come close to capturing the bewildering brilliance of this bizarre instructional Birthing album recorded somewhere in Alaska in 1982 and resurfacing now on a first-ever vinyl pressing, thanks to the supreme Ethno-musicological skills of Andy Votel and his Dead-Cert imprint. Utilizing the ARP 2600, ARP Odyssey, Polymoog, harmonica/synthesizer interface, Eventide Omnipressor, Roland vocoder and genuinely bizarre narration imploring the listener to "push..." over a background of retro-futuristic space-age progressions, these recordings edge the concept of extreme American outsider music to its furthest reaches. Originally broadcast as a one-off transmission for electronic harmonicist Gary Sloan's Import Hour show on Anchorage radio station KGOT FM, it's one of the rarest recordings in the very limited line of Clone breadcrumbs released to date -- the audio discovered by Sloan in his own time capsule of C60 compact cassettes used to document the unlikely synthesized wing of an untraveled North American micro industry. Son of Octabred is unlike any other Kosmische or early synth record you're likely to have heard, arcing from the surreal instructional opening segment to pop-wise synth hooks before eventually building into a monumental layer of synthesized drone you'll have trouble comprehending after the umpteenth listen. As a label set up to give life to recordings that were never really intended for wider public consumption, Dead-Cert has done a commendable job shining a light on lost DIY aesthetics -- this album perhaps making for its most compulsive, odd outing yet.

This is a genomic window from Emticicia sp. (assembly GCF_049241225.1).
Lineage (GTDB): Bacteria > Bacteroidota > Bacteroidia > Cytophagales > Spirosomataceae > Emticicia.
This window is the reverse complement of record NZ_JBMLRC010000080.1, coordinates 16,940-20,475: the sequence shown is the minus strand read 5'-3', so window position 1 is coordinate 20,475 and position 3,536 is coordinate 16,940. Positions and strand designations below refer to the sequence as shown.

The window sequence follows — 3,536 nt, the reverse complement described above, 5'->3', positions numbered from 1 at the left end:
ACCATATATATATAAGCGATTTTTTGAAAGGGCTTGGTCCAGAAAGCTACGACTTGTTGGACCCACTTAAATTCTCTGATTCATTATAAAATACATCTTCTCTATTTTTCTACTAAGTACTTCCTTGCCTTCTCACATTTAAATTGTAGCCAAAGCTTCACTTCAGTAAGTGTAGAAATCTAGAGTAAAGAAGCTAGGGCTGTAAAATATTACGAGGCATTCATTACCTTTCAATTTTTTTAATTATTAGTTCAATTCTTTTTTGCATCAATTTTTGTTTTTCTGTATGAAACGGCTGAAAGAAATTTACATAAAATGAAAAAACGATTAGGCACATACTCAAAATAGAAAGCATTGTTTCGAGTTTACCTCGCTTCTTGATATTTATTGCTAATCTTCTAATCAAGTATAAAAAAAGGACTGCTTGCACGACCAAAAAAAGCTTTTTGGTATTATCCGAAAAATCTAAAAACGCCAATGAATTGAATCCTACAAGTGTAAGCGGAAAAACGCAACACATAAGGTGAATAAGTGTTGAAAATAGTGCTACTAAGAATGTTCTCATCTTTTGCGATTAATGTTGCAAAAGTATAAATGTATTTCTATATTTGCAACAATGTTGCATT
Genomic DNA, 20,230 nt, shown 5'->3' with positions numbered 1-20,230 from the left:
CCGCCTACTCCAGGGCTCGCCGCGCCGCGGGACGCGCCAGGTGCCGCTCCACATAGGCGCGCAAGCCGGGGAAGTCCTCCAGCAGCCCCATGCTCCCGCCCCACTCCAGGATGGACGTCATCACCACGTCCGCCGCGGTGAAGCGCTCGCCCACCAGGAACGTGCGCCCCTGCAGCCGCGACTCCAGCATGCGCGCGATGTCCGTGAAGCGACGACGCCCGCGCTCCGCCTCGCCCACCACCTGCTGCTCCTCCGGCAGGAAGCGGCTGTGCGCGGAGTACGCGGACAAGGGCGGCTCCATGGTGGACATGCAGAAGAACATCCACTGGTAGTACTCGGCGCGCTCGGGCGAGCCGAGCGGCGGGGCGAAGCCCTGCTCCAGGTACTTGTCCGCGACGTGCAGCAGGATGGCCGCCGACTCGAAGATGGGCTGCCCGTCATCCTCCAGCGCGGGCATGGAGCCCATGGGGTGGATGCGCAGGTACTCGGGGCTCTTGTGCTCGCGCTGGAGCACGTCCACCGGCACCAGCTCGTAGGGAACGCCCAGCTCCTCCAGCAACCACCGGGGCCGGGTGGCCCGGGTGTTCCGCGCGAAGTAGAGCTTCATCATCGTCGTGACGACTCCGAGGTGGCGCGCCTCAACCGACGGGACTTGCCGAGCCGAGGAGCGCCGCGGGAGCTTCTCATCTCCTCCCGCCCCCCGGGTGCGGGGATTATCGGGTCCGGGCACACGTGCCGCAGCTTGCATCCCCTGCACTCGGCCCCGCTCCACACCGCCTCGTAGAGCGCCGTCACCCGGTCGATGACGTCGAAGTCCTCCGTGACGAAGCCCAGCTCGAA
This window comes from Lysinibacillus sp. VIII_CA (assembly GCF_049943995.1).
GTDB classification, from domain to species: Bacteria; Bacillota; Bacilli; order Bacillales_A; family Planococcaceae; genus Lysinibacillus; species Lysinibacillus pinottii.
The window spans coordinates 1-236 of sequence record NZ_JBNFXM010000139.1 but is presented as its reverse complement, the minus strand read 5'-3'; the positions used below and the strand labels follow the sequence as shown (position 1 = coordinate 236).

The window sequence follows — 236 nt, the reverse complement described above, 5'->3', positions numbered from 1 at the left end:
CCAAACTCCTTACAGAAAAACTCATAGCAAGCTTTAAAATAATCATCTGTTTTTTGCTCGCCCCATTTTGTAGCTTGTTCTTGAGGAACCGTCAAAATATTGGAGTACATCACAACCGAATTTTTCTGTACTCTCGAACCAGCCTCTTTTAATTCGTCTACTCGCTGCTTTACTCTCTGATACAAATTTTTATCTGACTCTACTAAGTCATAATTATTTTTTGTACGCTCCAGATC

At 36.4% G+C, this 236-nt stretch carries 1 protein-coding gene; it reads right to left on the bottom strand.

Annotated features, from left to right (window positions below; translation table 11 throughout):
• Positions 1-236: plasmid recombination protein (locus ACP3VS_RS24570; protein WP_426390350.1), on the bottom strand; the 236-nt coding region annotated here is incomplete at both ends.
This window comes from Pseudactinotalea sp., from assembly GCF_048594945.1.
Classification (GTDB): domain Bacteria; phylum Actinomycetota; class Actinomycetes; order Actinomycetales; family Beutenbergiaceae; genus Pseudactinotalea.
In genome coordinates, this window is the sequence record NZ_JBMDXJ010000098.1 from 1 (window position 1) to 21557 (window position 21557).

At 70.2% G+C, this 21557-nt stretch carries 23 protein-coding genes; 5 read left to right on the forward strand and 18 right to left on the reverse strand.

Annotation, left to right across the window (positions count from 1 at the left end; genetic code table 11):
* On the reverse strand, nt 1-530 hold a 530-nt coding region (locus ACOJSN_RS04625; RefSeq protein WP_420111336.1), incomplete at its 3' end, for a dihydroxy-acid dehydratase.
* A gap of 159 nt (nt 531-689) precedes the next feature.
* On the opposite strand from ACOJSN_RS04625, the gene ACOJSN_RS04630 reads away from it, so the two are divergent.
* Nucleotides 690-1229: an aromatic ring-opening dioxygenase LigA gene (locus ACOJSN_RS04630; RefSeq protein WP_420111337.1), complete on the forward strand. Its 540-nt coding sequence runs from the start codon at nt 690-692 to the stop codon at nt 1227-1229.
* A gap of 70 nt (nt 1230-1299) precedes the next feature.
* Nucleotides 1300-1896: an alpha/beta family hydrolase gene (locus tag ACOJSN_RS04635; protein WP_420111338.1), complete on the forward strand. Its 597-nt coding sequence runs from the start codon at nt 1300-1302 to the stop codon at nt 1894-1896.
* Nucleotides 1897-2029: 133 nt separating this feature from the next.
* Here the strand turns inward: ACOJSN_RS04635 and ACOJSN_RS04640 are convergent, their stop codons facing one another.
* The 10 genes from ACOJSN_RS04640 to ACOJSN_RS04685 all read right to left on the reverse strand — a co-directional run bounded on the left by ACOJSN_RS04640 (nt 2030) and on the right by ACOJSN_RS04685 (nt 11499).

Recorded in Alaska, June 2nd 1982.